As the COVID-19 pandemic wanes and Australia’s active infection number continues to drop, many frequent travellers and industry commentators have turned their attention to the return of travel both domestically and internationally in the aftermath.
Whilst there is some division over how travel will return and what the endgame will look like, there is one consensus that the majority of experts hold and that’s that in the short-term travel will not even remotely resemble what it did pre-2020. Here is why.
Tourists Are Going To Travel Less Distance
During 2019 the average Australian was prepared to travel up to 9 hours for their annual holiday. Just before COVID-19, this was already predicted to change thanks to the effects of a savage local bushfire season here in Australia. Post-COVID-19 this is predicted to change in a far more permanent way.
The Australian Tourist is predicted to choose a local holiday destination during 2021 over an International one (with the exception of New Zealand) and are predicted to travel to a destination that is under 3 hours away. Airlines and airports are already preparing for this change with Avalon Airport in Geelong preparing to make a bid for flights to New Zealand and other local tropical holiday destinations in the aftermath.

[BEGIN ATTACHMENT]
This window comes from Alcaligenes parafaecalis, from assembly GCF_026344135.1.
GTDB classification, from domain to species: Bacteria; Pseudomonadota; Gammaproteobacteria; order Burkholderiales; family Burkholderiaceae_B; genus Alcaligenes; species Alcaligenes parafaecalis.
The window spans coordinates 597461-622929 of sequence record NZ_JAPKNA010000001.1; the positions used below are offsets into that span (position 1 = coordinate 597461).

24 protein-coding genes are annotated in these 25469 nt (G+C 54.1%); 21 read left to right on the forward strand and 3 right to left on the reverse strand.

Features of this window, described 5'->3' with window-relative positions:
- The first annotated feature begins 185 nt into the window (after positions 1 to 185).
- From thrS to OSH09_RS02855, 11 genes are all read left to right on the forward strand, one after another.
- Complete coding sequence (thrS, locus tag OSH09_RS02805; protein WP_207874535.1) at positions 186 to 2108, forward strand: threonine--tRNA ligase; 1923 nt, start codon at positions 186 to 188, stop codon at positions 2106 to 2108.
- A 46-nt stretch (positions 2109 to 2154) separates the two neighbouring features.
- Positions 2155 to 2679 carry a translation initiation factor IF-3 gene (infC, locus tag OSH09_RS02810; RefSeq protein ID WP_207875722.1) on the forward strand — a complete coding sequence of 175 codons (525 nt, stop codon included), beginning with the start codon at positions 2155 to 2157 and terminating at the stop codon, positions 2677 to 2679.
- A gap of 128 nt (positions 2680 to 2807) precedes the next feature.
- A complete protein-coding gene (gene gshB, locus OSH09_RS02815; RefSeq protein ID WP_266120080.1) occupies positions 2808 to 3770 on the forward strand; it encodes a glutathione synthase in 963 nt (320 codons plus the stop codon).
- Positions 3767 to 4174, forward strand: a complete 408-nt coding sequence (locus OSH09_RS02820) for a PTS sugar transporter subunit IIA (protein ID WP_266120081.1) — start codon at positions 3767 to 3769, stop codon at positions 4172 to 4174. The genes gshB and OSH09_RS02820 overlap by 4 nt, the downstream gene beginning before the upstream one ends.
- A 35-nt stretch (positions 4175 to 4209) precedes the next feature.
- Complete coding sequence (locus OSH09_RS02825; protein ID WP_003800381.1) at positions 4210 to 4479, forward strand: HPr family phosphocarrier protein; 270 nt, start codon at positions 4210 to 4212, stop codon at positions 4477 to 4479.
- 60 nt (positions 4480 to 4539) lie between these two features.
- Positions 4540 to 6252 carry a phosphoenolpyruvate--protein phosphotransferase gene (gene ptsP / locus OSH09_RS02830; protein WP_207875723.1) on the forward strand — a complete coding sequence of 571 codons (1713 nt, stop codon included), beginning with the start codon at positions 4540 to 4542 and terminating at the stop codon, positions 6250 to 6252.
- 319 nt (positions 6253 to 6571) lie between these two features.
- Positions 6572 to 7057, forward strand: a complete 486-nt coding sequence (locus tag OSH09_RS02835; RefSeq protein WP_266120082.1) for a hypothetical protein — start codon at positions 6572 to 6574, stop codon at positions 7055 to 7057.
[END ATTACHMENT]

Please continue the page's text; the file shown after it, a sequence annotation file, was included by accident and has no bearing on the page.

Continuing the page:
Driving Over Flying
Whilst there is no evidence that flying is going to put Australians at greater risk of deadly infection compared to flying. Leisure travellers are initially predicted to take to driving to a holiday destination over flying.
Just before the Australian Federal Government’s strict social distancing restrictions, this was already evident with most rental car companies reporting a rise in February/early April rental volume. This will also mean in most cases a rise in automotive sales volume over the second half of 2020.
Wax On Wax Off Does Not Exist
Something else that travel agents and experts have agreed on is that the travel industry isn’t an on and off switch. Border and movement restrictions will not all be lifted at once. It’s far more likely that the return of travel will be phased.
This has been backed up by the Australian Federal Governments previous statements with state border restrictions being predicted to be the first to be lifted before regular flight paths between cities can return.
It also means that state by state laws such as Victoria’s “stay at home” order will need to be lifted long before states discuss the return of travel between cities to relative normality.
Thanks to the addition of Jacinda Ardern to the National Cabinet, and Scott Morrison’s statements in the last week, the Australian Government is keen to get domestic travel back to a place of relative normality in the short term. And this will likely happen in the coming months. But consumer habits have already changed in a way that is predicted to influence travel behaviour permanently. One thing is for sure, no matter how many restrictions get lifted, future travel will come down to the traveller.